Fi 3 is a partial view taken along the line 3--3 of Fig. 2 and looking in the direction of the arrows.
Fig. 4 is a sectional elevation of a mechanism for. adding vector components, embodying my invention. V
Fig. 5 is a partially schematic View of a part of the device of Fig. 4.
As shown in Fig. 1, a constant speed motor- 50, drives a gear 5| which in turn drives the disk 52. Disk 52 drives a roller 54 which has a ridge 53 which engages the driving surface of the disk 52 and has also a cylindrical surface which drives against a rim 55 on a second disk 59. The roller 54 is carried on reciprocatable shaft l5!) which is equipped with circular grooves, or gear teeth that are engaged by a pinion l5! mounted on shaft 152 which constitutes a speed adjustment. The bushing I54 that supports shaft I also supports two ball bearing rollers I55 and I56 which respectively bear against the driving face of disk 3 52 and the rim 55 of the disk 56 to reduce the eccentric load imposed by the roller 54.
The roller 30 has a rim IiI which bears against disk 59 to be driven thereby, and the cylindrical portion of the roller 6!! drives against the ball 62. The shaft I58 which supports the roller BI] is in turn supported in a ring I60 which turns in ball bearings I62.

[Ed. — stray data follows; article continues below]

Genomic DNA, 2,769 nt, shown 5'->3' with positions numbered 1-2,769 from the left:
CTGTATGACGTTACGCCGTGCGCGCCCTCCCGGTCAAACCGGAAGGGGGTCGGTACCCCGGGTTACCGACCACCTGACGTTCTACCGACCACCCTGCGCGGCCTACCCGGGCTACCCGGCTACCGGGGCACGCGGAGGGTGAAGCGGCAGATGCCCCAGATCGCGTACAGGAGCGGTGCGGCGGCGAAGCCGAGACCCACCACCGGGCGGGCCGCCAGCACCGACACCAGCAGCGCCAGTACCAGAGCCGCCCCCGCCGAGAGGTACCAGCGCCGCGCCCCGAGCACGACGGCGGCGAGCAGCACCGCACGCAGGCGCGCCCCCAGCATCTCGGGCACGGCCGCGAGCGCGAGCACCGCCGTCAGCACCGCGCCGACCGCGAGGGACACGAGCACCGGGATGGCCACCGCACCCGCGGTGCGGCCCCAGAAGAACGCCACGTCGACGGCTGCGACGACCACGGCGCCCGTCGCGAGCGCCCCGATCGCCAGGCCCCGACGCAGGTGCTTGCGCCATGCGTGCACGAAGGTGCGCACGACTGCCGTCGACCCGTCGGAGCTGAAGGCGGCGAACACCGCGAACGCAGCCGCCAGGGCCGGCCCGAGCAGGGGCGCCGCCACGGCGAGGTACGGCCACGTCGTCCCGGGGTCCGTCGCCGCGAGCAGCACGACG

The rim I60 carries a gear I64 by which the drive roller may have its axis swung around to any orientation. Opposite the roller 60 is an idler roller I supported in a cup or frame H which in turn is supported in ball bearing I2. 7 A control shaft I3 carries agear 'I4which drives gear I54 and carries also a gear I5 which drives a gear I6 on the cup II. This shaft I3 and its two gears I4 and I5 rotate ring I60 and cup II together so that the roller 60 and Ill may be kept with their axes substantially parallel. However,